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The news of the low rate of conviction for sexual assault and related offences is sobering and needs closer consideration.
The figures - only half of sexual violence charges last year resulted in a conviction, one of the lowest conviction rates for any category of crime - have been highlighted by the New Zealand Law Society and a TVNZ investigation, and some are now calling for an overhaul of the country's criminal justice system.
Calls for an increased focus on sexual assault victims - their rights and dignity, their experience of the justice system - are also getting louder.
The debate is needed and all should participate and listen. Crime, including sexual violence, does not discriminate, and affects all. Those who are victims of crime did not choose to be offended against.
It is that aspect - that victims of crime did not ask for the offending to occur - that can be in question in the courtroom when it comes to alleged sexual offending.
Many in the justice system tell of the revictimisation of victims in court, and many victims say they feel as if they are the ones on trial. Some say fear of such treatment prevents them from reporting sexual assaults.
It is important to note that both females and males experience sexual violence, and that all are innocent until proven guilty. All charged with an offence are entitled to a robust defence, and the rights of defendants must be respected.
But when a category of offending has one of the lowest conviction rates in the country, questions need to be asked.
In response to the 2018 figures, leading figures working in the area of sexual violence are speaking out about the rape myths that can appear during trial, and say those myths are contributing to the low rate of conviction.
The issue of consent goes to the core of detail and defence in cases of sexual offending, and this is where victim blaming can arise.
The default response to sexual violence should not be to cast blame on the victim.
But Yvonne Urry, who supports and prepares sexual assault victims before they go through the trial process, told TVNZ that defence lawyers would ''dredge through anything to try and make it [the alleged offending] the victim's fault''.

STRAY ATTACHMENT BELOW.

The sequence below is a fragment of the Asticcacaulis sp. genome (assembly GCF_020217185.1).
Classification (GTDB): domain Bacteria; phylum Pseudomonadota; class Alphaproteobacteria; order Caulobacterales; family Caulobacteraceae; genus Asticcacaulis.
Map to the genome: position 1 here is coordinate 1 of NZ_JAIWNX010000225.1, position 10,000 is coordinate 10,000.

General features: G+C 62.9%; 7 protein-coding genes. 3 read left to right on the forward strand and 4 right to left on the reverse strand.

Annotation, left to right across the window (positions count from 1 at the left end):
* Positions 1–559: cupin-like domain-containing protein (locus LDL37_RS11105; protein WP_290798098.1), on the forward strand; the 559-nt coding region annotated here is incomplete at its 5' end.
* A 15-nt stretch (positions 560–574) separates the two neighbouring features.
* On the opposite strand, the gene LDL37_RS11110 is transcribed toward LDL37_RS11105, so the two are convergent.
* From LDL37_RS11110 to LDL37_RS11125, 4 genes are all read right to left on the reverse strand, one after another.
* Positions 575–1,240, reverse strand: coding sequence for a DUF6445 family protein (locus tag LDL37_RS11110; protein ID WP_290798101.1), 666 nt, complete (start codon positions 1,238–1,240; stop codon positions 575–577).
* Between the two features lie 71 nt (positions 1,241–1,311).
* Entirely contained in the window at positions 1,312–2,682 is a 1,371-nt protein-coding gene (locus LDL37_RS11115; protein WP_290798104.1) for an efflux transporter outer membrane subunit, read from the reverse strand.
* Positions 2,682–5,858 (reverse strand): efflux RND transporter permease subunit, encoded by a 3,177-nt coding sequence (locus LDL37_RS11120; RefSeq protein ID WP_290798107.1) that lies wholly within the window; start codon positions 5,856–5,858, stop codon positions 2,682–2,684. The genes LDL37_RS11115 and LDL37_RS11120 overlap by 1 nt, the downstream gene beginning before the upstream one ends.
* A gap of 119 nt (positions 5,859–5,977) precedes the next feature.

This means factors such as what a woman was wearing, who she was with, how much alcohol she had consumed, whether she used dating apps, may be - and often are - raised during trial. It can all be presented as pointing towards whether a woman later consented to sex.
Some have said sexual offences should be heard by a judge rather than a jury, suggesting a jury of people coming from a society that often buys into rape myths is more likely to believe aspersions cast on victims than a judge with legal experience.
The Government's chief victims adviser, Dr Kim McGregor, also recently called for an independent victims' commission to be established. A criminal justice hui earlier this year found the majority of crime victims felt failed by the criminal justice system, and some described the process as worse than the crime they had suffered. The system was so brutal that even senior police and ministers had told Dr McGregor they would not report an alleged rape of a loved one, she said.
The feedback and data demand a response and the Government's announcement of $320million on a package of initiatives aimed at preventing sexual and family violence is positive. The money would also help make major changes to court processes to reduce the trauma victims experienced, Prime Minister Jacinda Ardern said.
Society needs to do more too, and stamp out any underlying issues which are contributing to dangerous attitudes and actions further down the track.
Huge improvements over the years in how police treat victims of alleged sexual offending are to be commended.
Now the rest of us - and our justice system - need to follow suit.